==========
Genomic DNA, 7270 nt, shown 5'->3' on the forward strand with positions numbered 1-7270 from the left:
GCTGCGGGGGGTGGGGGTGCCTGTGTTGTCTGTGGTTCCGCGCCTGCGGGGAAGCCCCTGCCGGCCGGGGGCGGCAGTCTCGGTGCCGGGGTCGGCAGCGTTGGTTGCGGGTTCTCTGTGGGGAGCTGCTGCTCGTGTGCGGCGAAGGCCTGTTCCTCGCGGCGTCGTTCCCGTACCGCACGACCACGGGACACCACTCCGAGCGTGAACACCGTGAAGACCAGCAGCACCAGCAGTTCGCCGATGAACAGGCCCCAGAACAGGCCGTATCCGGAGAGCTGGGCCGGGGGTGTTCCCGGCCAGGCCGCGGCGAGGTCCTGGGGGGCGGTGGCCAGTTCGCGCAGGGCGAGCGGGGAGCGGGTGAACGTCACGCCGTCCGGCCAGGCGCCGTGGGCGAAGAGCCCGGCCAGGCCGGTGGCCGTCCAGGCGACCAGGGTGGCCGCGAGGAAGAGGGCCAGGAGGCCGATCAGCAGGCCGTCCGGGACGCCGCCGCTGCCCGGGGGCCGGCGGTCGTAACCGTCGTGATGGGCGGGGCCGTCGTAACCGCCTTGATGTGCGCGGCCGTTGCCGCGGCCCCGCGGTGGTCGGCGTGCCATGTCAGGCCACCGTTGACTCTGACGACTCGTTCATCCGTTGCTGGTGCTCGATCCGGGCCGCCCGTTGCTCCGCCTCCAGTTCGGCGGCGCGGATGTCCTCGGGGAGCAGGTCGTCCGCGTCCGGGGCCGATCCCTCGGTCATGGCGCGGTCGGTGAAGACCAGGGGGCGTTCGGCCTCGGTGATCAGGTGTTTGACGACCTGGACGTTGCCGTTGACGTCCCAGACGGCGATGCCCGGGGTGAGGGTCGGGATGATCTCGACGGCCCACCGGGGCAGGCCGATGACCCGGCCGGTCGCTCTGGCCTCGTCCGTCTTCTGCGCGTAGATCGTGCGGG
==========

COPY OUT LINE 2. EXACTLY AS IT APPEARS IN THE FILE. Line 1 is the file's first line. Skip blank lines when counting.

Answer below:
GCTGCGGGGGGTGGGGGTGCCTGTGTTGTCTGTGGTTCCGCGCCTGCGGGGAAGCCCCTGCCGGCCGGGGGCGGCAGTCTCGGTGCCGGGGTCGGCAGCGTTGGTTGCGGGTTCTCTGTGGGGAGCTGCTGCTCGTGTGCGGCGAAGGCCTGTTCCTCGCGGCGTCGTTCCCGTACCGCACGACCACGGGACACCACTCCGAGCGTGAACACCGTGAAGACCAGCAGCACCAGCAGTTCGCCGATGAACAGGCCCCAGAACAGGCCGTATCCGGAGAGCTGGGCCGGGGGTGTTCCCGGCCAGGCCGCGGCGAGGTCCTGGGGGGCGGTGGCCAGTTCGCGCAGGGCGAGCGGGGAGCGGGTGAACGTCACGCCGTCCGGCCAGGCGCCGTGGGCGAAGAGCCCGGCCAGGCCGGTGGCCGTCCAGGCGACCAGGGTGGCCGCGAGGAAGAGGGCCAGGAGGCCGATCAGCAGGCCGTCCGGGACGCCGCCGCTGCCCGGGGGCCGGCGGTCGTAACCGTCGTGATGGGCGGGGCCGTCGTAACCGCCTTGATGTGCGCGGCCGTTGCCGCGGCCCCGCGGTGGTCGGCGTGCCATGTCAGGCCACCGTTGACTCTGACGACTCGTTCATCCGTTGCTGGTGCTCGATCCGGGCCGCCCGTTGCTCCGCCTCCAGTTCGGCGGCGCGGATGTCCTCGGGGAGCAGGTCGTCCGCGTCCGGGGCCGATCCCTCGGTCATGGCGCGGTCGGTGAAGACCAGGGGGCGTTCGGCCTCGGTGATCAGGTGTTTGACGACCTGGACGTTGCCGTTGACGTCCCAGACGGCGATGCCCGGGGTGAGGGTCGGGATGATCTCGACGGCCCACCGGGGCAGGCCGATGACCCGGCCGGTCGCTCTGGCCTCGTCCGTCTTCTGCGCGTAGATCGTGCGGG